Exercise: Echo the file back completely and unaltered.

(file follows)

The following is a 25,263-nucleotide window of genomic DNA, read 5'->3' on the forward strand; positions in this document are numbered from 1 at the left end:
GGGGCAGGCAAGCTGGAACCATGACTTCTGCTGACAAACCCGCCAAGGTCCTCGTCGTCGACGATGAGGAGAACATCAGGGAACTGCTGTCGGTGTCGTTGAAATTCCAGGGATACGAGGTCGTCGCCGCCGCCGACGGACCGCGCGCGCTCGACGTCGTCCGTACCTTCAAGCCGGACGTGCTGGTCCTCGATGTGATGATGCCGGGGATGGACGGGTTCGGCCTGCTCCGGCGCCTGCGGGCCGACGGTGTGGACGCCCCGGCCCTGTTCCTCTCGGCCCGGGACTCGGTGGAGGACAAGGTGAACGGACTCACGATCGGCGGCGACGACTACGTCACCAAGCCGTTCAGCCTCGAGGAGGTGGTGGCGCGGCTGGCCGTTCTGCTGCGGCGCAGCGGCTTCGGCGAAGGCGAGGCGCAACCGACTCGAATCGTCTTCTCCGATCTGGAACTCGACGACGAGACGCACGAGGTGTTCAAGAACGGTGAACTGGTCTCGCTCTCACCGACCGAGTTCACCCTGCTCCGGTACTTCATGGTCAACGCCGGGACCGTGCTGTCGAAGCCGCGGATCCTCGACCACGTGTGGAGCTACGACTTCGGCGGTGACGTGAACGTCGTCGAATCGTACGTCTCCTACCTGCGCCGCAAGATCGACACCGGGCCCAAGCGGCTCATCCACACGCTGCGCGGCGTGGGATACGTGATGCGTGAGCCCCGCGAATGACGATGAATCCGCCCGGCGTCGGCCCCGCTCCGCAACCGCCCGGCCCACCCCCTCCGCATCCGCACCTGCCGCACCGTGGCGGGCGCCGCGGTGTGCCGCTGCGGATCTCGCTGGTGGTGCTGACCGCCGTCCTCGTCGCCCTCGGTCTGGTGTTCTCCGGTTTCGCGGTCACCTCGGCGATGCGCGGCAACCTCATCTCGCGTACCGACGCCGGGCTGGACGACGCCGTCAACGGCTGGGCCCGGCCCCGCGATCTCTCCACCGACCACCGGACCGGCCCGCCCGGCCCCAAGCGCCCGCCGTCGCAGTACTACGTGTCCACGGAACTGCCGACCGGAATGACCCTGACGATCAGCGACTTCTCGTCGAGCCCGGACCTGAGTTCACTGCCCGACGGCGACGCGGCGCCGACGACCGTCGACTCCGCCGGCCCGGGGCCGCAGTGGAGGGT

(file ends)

The following is a 25,263-nucleotide window of genomic DNA, read 5'->3' on the forward strand; positions in this document are numbered from 1 at the left end:
GGGGCAGGCAAGCTGGAACCATGACTTCTGCTGACAAACCCGCCAAGGTCCTCGTCGTCGACGATGAGGAGAACATCAGGGAACTGCTGTCGGTGTCGTTGAAATTCCAGGGATACGAGGTCGTCGCCGCCGCCGACGGACCGCGCGCGCTCGACGTCGTCCGTACCTTCAAGCCGGACGTGCTGGTCCTCGATGTGATGATGCCGGGGATGGACGGGTTCGGCCTGCTCCGGCGCCTGCGGGCCGACGGTGTGGACGCCCCGGCCCTGTTCCTCTCGGCCCGGGACTCGGTGGAGGACAAGGTGAACGGACTCACGATCGGCGGCGACGACTACGTCACCAAGCCGTTCAGCCTCGAGGAGGTGGTGGCGCGGCTGGCCGTTCTGCTGCGGCGCAGCGGCTTCGGCGAAGGCGAGGCGCAACCGACTCGAATCGTCTTCTCCGATCTGGAACTCGACGACGAGACGCACGAGGTGTTCAAGAACGGTGAACTGGTCTCGCTCTCACCGACCGAGTTCACCCTGCTCCGGTACTTCATGGTCAACGCCGGGACCGTGCTGTCGAAGCCGCGGATCCTCGACCACGTGTGGAGCTACGACTTCGGCGGTGACGTGAACGTCGTCGAATCGTACGTCTCCTACCTGCGCCGCAAGATCGACACCGGGCCCAAGCGGCTCATCCACACGCTGCGCGGCGTGGGATACGTGATGCGTGAGCCCCGCGAATGACGATGAATCCGCCCGGCGTCGGCCCCGCTCCGCAACCGCCCGGCCCACCCCCTCCGCATCCGCACCTGCCGCACCGTGGCGGGCGCCGCGGTGTGCCGCTGCGGATCTCGCTGGTGGTGCTGACCGCCGTCCTCGTCGCCCTCGGTCTGGTGTTCTCCGGTTTCGCGGTCACCTCGGCGATGCGCGGCAACCTCATCTCGCGTACCGACGCCGGGCTGGACGACGCCGTCAACGGCTGGGCCCGGCCCCGCGATCTCTCCACCGACCACCGGACCGGCCCGCCCGGCCCCAAGCGCCCGCCGTCGCAGTACTACGTGTCCACGGAACTGCCGACCGGAATGACCCTGACGATCAGCGACTTCTCGTCGAGCCCGGACCTGAGTTCACTGCCCGACGGCGACGCGGCGCCGACGACCGTCGACTCCGCCGGCCCGGGGCCGCAGTGGAGGGT